Categorized | Opinion

Education in America

One of the most distressing decisions that parents of a constitutional, libertarian, or conservative political persuasion are faced with today, is the choice between sending their children to a government run school system, choosing to send their kids to a private school, or choosing to provide a free-market curriculum at home.  As our national economic and social condition deteriorates, and while the government education systems of other nations surpass our own, the idea of sending children to an American government school becomes increasingly uncomfortable for many families across the country. I can think of five reasons why I wouldn’t want to teach in or send my child to a government school.

First and foremost, our government does a terrible job educating and preparing children relative to the rest of the developed world. 36 nations rank ahead of US children in their knowledge and application of mathematics. 26 nations rank ahead of US children in their knowledge of science. 23 nations rank ahead of US children in reading literacy. 17 nations rank ahead of US children when it comes to “problem solving”. In math, our national scores are not improving, regardless how much money we’ve spent per student.

The National Center for Education Statistics

Second, not only does our education system require enormous amounts of wealth to produce less than mediocre educational results, high school graduates are often ill-prepared to do anything in the real world. In other words, High Schools exist to provide their students with the tools they might need to get into a college, but not the skills they need to enter the work force. High Schools are not offering programs for children uninterested in attending a university, or children who do not believe their parents can afford to send them to college. These children lose interest and tend to drop out of school. Furthermore, government schools teach toward the lowest common denominator. Self-motivated students often get bored and lose interest in the educational process.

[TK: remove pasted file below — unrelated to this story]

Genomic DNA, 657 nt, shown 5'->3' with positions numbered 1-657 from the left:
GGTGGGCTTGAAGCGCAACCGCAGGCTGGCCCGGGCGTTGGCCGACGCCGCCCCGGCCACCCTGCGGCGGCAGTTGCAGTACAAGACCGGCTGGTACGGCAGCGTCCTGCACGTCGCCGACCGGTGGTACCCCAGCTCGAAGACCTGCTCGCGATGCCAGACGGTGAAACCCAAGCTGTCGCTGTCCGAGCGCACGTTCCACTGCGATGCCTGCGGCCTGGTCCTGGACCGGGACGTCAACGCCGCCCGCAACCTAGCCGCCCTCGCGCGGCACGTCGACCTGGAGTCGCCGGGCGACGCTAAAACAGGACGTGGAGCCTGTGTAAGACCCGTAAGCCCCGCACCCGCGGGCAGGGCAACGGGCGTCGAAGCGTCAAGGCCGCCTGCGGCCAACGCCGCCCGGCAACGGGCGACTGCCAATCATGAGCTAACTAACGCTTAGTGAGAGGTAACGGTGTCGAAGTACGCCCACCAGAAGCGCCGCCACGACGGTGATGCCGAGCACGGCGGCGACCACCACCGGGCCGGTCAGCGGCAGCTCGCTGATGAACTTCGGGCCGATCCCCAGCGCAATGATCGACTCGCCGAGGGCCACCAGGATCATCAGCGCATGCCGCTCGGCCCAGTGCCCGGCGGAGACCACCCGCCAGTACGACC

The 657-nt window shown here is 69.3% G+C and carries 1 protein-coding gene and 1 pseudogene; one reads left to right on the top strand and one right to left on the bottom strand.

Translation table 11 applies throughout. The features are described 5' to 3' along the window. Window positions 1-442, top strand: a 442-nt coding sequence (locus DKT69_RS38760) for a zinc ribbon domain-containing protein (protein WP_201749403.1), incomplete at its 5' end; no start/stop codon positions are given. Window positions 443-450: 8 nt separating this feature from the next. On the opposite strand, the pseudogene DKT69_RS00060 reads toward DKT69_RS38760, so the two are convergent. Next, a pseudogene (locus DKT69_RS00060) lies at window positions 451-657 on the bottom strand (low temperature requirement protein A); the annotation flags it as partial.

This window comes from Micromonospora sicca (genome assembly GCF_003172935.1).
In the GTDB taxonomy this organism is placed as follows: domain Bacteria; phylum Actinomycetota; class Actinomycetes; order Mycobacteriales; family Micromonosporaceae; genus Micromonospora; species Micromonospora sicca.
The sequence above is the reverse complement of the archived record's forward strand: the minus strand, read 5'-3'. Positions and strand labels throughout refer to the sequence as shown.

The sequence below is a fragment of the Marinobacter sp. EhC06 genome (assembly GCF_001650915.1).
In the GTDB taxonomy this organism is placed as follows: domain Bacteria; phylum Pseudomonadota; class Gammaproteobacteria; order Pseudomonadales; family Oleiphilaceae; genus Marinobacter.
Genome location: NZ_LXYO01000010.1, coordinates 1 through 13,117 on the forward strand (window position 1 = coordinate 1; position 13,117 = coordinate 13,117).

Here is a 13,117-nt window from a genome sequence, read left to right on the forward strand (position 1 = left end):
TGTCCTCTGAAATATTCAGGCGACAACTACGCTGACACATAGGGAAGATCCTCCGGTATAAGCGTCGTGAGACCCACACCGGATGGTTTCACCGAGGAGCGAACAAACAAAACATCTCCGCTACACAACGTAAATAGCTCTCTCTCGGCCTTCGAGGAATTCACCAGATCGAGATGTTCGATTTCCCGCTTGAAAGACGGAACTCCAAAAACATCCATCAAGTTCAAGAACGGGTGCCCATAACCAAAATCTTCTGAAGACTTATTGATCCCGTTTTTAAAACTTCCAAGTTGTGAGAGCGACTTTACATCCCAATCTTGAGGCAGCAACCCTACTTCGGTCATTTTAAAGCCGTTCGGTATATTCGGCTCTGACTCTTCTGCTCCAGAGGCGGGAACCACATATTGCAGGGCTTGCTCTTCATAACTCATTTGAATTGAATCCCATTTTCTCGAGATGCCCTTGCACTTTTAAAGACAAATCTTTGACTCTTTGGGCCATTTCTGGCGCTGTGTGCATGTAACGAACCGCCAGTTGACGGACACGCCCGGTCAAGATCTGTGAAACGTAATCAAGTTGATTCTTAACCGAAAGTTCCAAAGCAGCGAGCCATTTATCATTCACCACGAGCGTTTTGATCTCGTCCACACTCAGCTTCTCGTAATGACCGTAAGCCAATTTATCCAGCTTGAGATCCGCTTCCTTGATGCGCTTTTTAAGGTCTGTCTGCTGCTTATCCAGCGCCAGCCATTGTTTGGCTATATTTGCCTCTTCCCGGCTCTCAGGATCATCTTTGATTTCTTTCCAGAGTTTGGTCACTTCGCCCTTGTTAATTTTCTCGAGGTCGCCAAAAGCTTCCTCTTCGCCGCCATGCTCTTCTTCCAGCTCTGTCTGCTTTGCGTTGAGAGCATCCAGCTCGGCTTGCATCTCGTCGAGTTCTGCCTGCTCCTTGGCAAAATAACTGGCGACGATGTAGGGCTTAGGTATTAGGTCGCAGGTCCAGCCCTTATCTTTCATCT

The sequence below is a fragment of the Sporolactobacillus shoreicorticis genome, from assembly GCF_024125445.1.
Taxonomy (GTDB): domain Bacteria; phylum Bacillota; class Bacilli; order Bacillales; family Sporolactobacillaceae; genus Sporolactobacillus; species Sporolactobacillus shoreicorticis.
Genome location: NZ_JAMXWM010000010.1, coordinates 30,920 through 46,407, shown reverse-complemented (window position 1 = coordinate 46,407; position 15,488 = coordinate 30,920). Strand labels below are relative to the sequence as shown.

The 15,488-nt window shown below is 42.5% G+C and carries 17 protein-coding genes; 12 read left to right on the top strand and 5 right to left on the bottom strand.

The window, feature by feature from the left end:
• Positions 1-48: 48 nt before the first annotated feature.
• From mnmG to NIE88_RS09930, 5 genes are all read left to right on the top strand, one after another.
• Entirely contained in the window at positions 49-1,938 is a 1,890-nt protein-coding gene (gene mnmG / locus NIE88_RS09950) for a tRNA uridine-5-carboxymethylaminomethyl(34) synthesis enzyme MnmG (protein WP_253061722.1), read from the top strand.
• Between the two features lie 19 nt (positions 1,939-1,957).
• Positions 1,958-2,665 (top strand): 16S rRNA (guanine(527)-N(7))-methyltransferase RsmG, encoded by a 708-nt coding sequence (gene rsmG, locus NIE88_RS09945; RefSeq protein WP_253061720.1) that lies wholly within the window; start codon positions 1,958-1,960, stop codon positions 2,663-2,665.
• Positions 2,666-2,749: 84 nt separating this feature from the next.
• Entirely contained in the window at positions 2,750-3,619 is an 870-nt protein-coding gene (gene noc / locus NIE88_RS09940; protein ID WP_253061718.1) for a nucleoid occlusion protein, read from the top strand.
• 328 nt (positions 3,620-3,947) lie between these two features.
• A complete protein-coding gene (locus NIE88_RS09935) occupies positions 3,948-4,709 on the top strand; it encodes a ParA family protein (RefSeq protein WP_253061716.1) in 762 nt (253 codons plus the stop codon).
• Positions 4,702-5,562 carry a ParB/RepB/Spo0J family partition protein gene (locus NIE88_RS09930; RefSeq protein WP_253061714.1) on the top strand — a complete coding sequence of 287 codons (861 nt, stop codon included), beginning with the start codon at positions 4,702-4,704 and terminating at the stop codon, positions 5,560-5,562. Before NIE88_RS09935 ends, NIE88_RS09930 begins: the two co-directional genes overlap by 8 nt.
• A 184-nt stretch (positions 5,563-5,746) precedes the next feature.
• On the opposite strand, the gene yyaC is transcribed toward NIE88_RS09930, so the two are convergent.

Third, with the influx of thousands of “undocumented minors”, using the parlance of our age, so too have we seen an influx in regionally uncommon medical issues, spreading quickly, and effecting large segments of the US Population. USA Today published an article this morning detailing a known, but previously uncommon respiratory illness.

Officials in several states, including Missouri, are reporting cases of respiratory illness, some severe enough to send kids to hospitals.